Warning: This story contains spoilers for Episode 2 of Telltale Games' Game of Thrones video game. Read at your own discretion.
Telltale Games' Game of Thrones video game, Ethan Forrester, who had only recently come into power after his father was killed while attempting to flee the scene of the Red Wedding, was stabbed in the neck by madman Ramsay Snow. It was a brutal opening to what is likely to be a brutal series, so I was expecting more of the same in the newly released Episode 2, "The Lost Lords."
What I found, however, was a bit of a respite. Where Episode 1 is a gritty opener filled with death, destruction (and a lot of), Episode 2 is decidedly calmer. It's all about the politics of Westeros and Essos. And indeed, I spent most of "The Lost Lords" crafting strategic alliances with the ultimate goal of unseating the Boltons (and, by extension the Whitehills) and rebuilding House Forrester into the power it once was.
Thankfully, no new Forresters died in Episode 2, though there was ample opportunity for that to happen. For example, after cutting a deal with Tyrion Lannister that would see the Forresters exclusively selling ironwood to King's Landing, Mira Forrester barely escaped an attempt on her life by a soldier with loyalties to House Whitehill. House Whitehill, as you may recall, was installed by Ramsay Snow as the occupying house in Ironrath to keep the Forresters in check after the events in Episode 1.
Mira's alliance with Tyrion is just one turn of events that improves the chances of House Forrester's survival. The game also took me to Yunkai, where the exiled Asher Forrester (Gregor's second-eldest son) was attacked by the Lost Legion, a group of sellswords in Essos that, incidentally, was created just for the game. After barely surviving the fight, Asher was approached by his Uncle Malcolm to help recruit his own army of sellswords to travel to Westeros to fight the Whitehills alongside House Forrester. He was able to convince his badass sellsword lady-friend Beskha to come along, and off the three of them went on their long journey.
Meanwhile, in Ironrath, Rodrik Forrester (Lord Gregor's eldest son) ends up being found alive, but badly injured. He manages to roll himself off of a corpse cart that was carrying the body of Rodrik's father, as well as several other Forrester men, and Rodrik is nursed back to some semblance of health by the Maester. While Rodrik won't be picking up a sword himself anytime soon since he can't really walk without assistance, he manages to rekindle his arranged marriage with Elaena Glenmore (in my playthrough, anyway; others might not be so lucky), which brings together the houses, and armies, of the two houses.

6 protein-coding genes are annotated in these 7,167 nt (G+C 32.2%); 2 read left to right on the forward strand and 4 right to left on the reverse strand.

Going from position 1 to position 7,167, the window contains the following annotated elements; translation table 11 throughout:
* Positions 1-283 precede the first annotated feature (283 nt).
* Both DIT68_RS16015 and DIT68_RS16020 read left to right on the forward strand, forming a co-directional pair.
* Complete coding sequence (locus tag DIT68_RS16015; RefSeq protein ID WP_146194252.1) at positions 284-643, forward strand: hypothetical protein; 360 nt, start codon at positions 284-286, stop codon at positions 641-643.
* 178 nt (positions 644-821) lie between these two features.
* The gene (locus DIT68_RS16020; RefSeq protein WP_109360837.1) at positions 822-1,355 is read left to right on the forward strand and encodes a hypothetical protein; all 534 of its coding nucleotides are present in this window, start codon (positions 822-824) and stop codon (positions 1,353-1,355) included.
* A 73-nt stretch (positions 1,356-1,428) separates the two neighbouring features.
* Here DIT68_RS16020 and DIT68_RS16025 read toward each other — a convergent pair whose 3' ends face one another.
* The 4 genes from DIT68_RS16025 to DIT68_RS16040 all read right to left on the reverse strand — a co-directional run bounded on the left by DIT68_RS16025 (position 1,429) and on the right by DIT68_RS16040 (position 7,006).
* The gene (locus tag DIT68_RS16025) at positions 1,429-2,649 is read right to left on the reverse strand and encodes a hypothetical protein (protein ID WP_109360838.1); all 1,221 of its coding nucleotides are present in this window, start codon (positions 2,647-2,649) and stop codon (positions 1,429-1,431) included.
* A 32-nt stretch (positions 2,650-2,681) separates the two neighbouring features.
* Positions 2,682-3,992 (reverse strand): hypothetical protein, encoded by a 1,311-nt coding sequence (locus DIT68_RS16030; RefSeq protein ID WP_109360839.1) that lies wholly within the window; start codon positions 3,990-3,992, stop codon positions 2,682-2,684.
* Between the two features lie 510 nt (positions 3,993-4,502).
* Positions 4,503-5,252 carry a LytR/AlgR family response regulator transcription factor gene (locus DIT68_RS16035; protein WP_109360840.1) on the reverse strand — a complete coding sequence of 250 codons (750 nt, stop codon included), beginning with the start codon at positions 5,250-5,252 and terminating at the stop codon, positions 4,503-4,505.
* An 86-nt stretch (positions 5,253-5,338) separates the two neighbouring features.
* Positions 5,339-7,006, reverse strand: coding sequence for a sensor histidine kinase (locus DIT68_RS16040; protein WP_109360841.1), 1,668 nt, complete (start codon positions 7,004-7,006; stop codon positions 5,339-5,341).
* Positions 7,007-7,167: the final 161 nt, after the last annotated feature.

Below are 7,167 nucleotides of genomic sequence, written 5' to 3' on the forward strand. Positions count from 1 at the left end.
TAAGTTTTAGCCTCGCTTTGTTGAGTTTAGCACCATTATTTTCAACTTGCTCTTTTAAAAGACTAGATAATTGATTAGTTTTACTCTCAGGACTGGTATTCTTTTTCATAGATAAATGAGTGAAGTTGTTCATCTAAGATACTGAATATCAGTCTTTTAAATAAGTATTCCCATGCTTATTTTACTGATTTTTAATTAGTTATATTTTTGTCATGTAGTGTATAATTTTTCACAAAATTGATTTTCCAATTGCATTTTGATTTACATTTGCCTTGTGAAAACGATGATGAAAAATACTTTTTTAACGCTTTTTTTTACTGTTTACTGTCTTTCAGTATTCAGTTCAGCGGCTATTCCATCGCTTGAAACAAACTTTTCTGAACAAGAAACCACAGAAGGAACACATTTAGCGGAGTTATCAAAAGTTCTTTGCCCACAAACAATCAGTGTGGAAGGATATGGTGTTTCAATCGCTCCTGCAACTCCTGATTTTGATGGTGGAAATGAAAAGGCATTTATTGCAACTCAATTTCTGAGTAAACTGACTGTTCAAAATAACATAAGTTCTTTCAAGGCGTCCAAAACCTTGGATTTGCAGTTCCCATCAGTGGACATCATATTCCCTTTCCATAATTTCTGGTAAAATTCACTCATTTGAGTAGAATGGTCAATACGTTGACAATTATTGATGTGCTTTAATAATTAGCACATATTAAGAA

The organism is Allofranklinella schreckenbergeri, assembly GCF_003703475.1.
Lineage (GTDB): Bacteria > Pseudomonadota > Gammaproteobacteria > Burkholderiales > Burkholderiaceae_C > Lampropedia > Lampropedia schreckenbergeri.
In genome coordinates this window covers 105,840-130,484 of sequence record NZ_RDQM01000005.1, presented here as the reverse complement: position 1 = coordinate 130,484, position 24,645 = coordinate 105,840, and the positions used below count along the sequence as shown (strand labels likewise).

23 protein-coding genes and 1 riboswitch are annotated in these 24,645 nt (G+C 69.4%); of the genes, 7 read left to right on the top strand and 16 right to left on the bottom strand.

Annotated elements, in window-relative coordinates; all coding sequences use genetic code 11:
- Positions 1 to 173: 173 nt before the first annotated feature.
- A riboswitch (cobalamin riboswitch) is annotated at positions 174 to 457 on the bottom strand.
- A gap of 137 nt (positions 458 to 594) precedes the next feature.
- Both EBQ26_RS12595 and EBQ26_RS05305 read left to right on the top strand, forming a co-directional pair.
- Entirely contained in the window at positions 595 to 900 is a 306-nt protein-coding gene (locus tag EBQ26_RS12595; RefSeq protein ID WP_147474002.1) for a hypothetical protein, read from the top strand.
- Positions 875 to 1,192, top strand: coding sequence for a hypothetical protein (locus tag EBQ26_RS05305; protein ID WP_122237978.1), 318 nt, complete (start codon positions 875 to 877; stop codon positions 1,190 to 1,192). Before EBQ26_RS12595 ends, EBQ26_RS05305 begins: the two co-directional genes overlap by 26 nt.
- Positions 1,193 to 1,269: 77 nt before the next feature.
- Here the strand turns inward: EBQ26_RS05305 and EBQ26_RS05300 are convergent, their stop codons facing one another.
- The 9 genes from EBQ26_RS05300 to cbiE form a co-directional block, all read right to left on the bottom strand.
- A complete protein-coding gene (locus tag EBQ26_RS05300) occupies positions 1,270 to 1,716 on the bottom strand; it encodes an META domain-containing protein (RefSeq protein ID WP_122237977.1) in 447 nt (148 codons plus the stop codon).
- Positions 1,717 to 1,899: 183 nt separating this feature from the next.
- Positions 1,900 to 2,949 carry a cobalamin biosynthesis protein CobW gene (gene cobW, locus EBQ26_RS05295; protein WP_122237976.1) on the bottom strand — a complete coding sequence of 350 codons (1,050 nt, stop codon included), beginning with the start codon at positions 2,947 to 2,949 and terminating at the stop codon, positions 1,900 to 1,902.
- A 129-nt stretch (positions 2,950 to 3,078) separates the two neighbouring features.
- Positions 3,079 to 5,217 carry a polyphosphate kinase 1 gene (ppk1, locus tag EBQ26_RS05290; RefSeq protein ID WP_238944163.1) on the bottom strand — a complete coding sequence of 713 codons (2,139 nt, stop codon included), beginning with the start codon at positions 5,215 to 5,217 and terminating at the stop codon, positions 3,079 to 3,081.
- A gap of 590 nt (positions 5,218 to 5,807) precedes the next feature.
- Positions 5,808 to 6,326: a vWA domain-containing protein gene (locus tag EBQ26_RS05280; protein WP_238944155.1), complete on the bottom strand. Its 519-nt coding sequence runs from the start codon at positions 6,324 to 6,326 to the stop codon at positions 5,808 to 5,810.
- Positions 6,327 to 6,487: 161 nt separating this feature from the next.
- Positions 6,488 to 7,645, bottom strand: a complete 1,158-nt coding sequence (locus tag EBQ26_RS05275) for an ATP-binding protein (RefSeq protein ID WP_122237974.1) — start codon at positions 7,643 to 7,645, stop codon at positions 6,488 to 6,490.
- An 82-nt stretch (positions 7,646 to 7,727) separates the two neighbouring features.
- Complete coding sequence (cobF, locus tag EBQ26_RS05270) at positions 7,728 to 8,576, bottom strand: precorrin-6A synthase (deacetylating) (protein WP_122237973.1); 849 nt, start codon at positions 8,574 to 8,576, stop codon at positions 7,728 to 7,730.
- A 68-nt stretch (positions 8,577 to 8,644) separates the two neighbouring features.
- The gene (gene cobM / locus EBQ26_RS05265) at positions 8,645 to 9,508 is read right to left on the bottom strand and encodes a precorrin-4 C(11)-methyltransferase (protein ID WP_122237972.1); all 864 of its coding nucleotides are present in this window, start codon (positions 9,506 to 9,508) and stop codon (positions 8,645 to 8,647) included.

Oh, and Jon Snow showed up in the episode, as Lord Gregor Forrester's squire Gared Tuttle is sent to The Wall to become a man of the Night's Watch. Unlike the show, the Jon Snow in the Game of Thrones video game seems to know a bit more than nothing. Aside from Tuttle picking fights with other Night's Watch recruits and deciding whether to help a guy steal a bully's knife, not much really happens at The Wall just yet.
I expect to see The Wall story arc play out in future episodes, and am kind of excited to see how Gared Tuttle handles the wildling onslaught toward the end of season 4 in the HBO show. Maybe I'll even get to take on a giant in battle, one the noble squire will almost certainly lose.
Each event in Episode 2 shows a house gearing up for war, one looking to take on the Whitehills, the Boltons and whoever else wants to stand in their way. House Forrester potentially has an army of sellswords coming from Essos, an allegiance with the Glenmores and their army and a deal with the King's Master of Coin to purchase ironwood from them and not the Whitehills.
And I am responsible for most of those things. I spent a good amount of time in Episode 2 carefully choosing responses to questions and statements from key people so I could put House Forrester in the best position. Episode 1 of Telltale's Game of Thrones game perfectly captures the dark nature of the series, where any character can be killed off at any time for any reason, and Episode 2 does the same for the politics in Westeros. Every answer I chose in conversations mattered, affecting things like whether Tyrion would agree to help me, or whether the Glenmores would fight by our side or stay out of the fray altogether.
Thanks to some of these conversations, things are actually looking pretty good for House Forrester in my game playthrough (which took about two hours), but as anyone who has seen the TV series or read the books knows, a house on the rise is a house at its most vulnerable. Will House Forrester truly ascend to become a prominent house in the North, or will it go the way of the Starks? I can't wait for Episode 3 to get a better sense of the answer.